Wed, 22 Sep 2021 - 05:25 GMT
22 September 2021: Bupa Global today launches the 2nd edition of the Bupa Global Executive Wellbeing Index analysing the continued effects of the COVID-19 pandemic on the world’s high-net-worth community. The index, which surveyed over 1,200 HNWIs and senior business executives based across Europe, North America, the Middle East and Asia showed that despite concerns about economic recovery and mental health, global executives have been quick to redefine existing working models and corporate values in order to future-proof their businesses.
Mohamad Bazzi, Managing Director of Bupa Egypt Insurance said, “Egypt is the only developing country in our study that experienced positive economic growth during the pandemic, which brings me much optimism as someone who works and lives in the country. However, this year’s data has also unearthed that many of the people in our survey aren’t feeling confident that economic recovery is on its way, which means there is still much to do. As Egyptian businesses navigate through the COVID-19 crisis and into the ‘New Normal’, there has been a renewed focus at an organisational level on employee wellbeing and mental health to help their businesses thrive.”
Economic Outlook: Not out of the woods yet
The report revealed that, compared to the optimism expressed in 2020, HNWIs in Egypt are still uncertain about the prospect of global economic recovery. 34% believe that their companies have yet to feel the full economic impact of the pandemic, compared to the global average of 9%. This comes as a contrast to the confidence from 2020, when 70% held the opinion that the economy would rebound strongly. This sense of uncertainty is reflected in the data as only 20% of Egypt’s HNWIs are expecting a full local and global economic recovery, similar to surveyed counterparts in United Kingdom (UK), United States of America (USA), France, Singapore, China and Hong Kong.
Mental Health: Persistent challenges require persistent solutions
With global efforts focused on mass rollout of COVID-19 vaccinations and re-openings, the study has shown that the pandemic is still very much at the front and centre of everyone’s attention. Although, the physical impact of the pandemic is slowing down, evidence of its effect on the mental health of high-net-worth individuals is still alarming with 82% reporting at least one symptom of mental stress. The most commonly reported challenges are low mood, sadness or anxiety (41%), feeling angry or being impatient (31%) and mood swings (29%).
With the mental health conversations becoming more normalised in Egypt ever since the pandemic, high-net-worth individuals were also recognised for being quite proactive in dealing with their challenges, with 92% having made life changes to manage, or prevent their mental health concerns, which is higher than the global average (84%) and lower only than the UAE (96%).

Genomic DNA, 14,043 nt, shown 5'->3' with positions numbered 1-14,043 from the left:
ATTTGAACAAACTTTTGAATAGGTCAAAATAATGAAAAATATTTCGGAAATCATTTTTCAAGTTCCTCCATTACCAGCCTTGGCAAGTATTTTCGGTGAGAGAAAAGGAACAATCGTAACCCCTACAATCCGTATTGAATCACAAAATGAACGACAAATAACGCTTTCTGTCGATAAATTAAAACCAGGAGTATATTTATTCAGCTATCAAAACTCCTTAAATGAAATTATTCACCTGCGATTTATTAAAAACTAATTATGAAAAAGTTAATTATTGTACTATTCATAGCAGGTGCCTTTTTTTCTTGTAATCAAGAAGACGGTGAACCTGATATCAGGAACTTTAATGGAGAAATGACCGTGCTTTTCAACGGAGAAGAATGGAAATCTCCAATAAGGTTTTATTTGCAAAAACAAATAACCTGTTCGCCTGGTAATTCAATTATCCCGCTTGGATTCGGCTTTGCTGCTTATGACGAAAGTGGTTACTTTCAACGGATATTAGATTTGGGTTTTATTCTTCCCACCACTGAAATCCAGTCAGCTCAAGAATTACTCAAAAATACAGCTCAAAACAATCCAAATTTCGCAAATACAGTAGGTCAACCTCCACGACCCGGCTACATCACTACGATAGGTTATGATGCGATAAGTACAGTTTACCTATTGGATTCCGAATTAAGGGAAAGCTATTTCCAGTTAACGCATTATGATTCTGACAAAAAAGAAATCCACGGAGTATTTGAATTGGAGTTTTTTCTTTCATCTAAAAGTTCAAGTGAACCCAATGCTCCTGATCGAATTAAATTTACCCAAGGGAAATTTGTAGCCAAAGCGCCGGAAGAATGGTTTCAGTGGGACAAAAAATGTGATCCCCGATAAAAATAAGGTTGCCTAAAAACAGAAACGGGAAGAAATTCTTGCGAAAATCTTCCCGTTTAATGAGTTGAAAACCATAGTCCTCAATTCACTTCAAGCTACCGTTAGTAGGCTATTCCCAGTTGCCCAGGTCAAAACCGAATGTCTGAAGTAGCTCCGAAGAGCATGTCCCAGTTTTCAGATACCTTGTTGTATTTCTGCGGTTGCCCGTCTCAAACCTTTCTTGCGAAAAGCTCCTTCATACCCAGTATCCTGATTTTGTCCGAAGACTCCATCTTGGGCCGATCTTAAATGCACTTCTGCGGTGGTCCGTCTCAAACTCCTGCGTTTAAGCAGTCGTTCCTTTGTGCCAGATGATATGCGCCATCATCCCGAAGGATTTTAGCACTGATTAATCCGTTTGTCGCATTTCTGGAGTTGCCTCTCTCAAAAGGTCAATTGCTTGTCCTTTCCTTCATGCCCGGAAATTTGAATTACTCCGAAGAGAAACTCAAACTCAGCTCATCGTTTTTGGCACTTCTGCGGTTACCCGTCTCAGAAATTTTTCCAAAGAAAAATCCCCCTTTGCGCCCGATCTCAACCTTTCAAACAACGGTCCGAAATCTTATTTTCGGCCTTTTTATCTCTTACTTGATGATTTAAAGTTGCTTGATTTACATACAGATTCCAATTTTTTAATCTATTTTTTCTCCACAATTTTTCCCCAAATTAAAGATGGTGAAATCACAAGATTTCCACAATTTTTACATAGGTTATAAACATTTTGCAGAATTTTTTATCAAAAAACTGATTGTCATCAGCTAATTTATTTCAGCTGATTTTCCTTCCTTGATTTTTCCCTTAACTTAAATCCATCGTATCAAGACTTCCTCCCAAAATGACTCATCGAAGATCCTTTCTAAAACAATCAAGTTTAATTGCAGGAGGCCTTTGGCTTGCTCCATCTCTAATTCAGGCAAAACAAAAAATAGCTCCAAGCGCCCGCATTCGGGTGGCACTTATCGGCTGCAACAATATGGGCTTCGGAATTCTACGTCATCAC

Work Life: Flexible working is here to stay
Companies in Egypt have shown their ability to adapt with the challenges of the past year by re-evaluating existing working models; for example, by encouraging wellbeing among employees. Workplace wellbeing initiatives are a priority in Egypt, with 54% of organisations having initiatives in place, and 32% planning to introduce more in the near future. 37% believe an increased focus on wellbeing and mental health will be essential if organisations want to recruit the best talent.
Last year’s research showed that over 70% of Egypt’s HNWIs believed the pandemic accelerated the country’s transition to digital transformation. This year the data shows continued acknowledgement of the importance of digital integration into work activities and routines. A third (32%) of Egyptian NHWIs have worked from home more often, two out of five (41%) have managed down their hours and 29% have put in less time above their core working hours.
Changing corporate values
This year’s study also revealed a change in perspective on how high-net-worth individuals value corporate leadership qualities, where understanding (41%), humility (39%) and cultural intelligence (32%) were the main attributes for the ideal CEO. The experience from the pandemic has shifted priorities and pushed decision makers to take into account individual needs, in order to thrive as an organisation.
The most striking change when analysing the corporate structure in Egypt is a shift towards inclusion in the workplace with 98% of HNWIs planning to increase the number of women and people from different socio-economic groups at board-level.
Remarking on these changes, Bazzi says, “It’s great to see how leaders in Egypt are prioritising the individual wellbeing of their employees and linking it to excellence in business. It also makes us really proud to see how decision makers are proactively taking steps to be more inclusive of women and people from different socio-economic groups. With almost all decision-makers making this conscious effort and following the country’s mandate to encourage more inclusive representations in company boards, it is clear that we are at the brink of a shift in the corporate ecosystem. As we continue to try and find the right balance to navigate the pandemic’s effect on the work environment, we are seeing a lot of promising adjustments that will definitely stand the test of time”